- Controversy over aspirin for primary cardiovascular (CV) disease prevention continues.
- Meta-analysis finds protection against CV events but increased major bleeding risk.
Why this matters
- Results follow on high-profile reports that aspirin does not keep CV disease at bay in older adults.
- 2 other major studies reached similar conclusions.
- They are all in agreement about the increased bleeding risk, however.
- Editorial: use of aspirin for primary prevention requires careful patient selection.
- With aspirin use vs no use, decreased risk for composite CV outcome:
- 57.1/10,000 vs 61.4/10,000 participant-years;
- HR, 0.89 (95% credible interval [CrI], 0.84-0.95);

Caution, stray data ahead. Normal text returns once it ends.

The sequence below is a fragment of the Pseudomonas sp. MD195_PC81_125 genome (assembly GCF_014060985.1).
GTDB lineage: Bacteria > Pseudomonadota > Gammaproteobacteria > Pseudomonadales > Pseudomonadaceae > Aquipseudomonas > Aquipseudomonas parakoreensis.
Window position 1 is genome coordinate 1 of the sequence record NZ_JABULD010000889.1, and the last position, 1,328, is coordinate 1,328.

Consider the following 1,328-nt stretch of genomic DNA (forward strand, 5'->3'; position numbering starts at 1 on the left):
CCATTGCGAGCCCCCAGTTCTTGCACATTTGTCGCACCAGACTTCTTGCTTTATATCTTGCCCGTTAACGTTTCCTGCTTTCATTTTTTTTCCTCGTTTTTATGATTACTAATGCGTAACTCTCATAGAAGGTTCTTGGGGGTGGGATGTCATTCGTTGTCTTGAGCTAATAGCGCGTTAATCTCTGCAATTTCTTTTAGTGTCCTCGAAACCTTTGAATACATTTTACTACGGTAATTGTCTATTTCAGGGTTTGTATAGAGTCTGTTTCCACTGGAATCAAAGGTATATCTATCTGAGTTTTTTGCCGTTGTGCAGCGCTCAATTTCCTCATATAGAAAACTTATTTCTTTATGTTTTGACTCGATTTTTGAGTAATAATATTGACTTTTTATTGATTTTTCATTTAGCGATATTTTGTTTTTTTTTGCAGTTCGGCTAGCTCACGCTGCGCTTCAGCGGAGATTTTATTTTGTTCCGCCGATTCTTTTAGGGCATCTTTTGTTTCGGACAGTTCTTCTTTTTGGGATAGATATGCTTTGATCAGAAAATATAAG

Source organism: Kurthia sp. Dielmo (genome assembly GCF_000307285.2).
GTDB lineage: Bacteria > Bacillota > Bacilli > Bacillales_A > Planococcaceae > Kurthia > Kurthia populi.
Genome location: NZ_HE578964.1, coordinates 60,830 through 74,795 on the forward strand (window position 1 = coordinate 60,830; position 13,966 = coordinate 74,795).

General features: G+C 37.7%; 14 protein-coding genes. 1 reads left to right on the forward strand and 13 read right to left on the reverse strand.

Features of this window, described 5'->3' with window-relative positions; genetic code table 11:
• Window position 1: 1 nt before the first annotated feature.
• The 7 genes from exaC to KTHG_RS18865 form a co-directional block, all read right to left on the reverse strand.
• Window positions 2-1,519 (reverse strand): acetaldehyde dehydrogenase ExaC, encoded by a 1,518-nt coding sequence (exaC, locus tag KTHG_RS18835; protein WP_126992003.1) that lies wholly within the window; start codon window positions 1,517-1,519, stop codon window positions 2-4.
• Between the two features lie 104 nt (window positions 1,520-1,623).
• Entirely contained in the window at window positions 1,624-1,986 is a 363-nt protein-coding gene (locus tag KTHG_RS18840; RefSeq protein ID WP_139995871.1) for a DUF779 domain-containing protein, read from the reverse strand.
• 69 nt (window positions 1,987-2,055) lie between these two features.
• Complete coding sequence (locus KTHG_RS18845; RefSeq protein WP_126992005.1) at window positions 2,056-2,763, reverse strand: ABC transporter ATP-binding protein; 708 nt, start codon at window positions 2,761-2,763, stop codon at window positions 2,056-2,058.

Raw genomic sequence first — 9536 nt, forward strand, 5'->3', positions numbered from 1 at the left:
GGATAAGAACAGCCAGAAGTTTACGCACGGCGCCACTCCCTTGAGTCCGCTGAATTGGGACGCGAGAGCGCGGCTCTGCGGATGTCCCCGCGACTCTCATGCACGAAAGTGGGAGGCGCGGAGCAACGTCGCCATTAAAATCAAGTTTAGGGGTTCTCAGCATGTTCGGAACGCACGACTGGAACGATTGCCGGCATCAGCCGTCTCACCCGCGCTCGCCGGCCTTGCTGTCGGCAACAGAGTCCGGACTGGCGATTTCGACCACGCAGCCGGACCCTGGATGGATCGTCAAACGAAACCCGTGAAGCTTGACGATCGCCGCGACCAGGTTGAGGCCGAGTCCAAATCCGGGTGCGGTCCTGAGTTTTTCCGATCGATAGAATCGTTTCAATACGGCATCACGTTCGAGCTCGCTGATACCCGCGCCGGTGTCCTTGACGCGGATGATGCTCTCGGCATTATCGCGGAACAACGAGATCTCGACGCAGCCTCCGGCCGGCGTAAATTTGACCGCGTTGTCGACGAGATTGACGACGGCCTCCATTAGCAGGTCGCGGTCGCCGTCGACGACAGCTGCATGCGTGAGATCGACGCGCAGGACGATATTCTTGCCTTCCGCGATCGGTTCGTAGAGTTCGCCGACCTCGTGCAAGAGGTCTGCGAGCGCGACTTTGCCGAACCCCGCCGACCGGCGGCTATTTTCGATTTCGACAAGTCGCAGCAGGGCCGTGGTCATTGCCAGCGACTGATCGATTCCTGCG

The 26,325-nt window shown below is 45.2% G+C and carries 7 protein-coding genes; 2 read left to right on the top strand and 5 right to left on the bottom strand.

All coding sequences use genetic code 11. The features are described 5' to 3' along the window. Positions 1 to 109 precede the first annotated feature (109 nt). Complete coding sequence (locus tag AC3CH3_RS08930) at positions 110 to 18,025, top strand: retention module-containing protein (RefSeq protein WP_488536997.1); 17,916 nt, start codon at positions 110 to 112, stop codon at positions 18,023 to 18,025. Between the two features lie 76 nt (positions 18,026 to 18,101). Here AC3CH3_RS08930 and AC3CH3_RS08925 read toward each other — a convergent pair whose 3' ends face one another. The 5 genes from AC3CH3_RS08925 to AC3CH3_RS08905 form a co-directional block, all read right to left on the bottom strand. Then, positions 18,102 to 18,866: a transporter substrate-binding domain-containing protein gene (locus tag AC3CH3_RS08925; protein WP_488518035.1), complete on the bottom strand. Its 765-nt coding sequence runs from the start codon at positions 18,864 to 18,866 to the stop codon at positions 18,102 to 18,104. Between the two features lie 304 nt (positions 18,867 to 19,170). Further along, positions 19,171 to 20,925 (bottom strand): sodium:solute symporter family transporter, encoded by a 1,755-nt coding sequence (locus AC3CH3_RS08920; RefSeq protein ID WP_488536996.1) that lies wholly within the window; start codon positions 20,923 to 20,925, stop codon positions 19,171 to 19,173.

- Absolute risk reduction, 0.38% (95% CI, 0.20%-0.55%);
- Number needed to treat, 265;
- Low heterogeneity: I2=0%; and
- Risk also decreased for ischemic stroke and myocardial infarction.
- With aspirin use vs no use, increased major bleeding risk:
- 23.1 vs 16.4/10,000 participant-years;
- HR, 1.43 (95% CrI, 1.30-1.56);
- Absolute risk increase, 0.47% (95% CI, 0.34%-0.62%); and
- Number needed to harm, 210.
- No reductions in all-cause, CV mortality with aspirin.
- Meta-analysis, 13 randomized trials; n=164,225; 1,050,511 participant-years of follow-up.
- Main outcomes: CV composite (mortality, nonfatal myocardial infarction, nonfatal stroke); major bleeding.
- Funding: None disclosed.
- Related to those of included trials.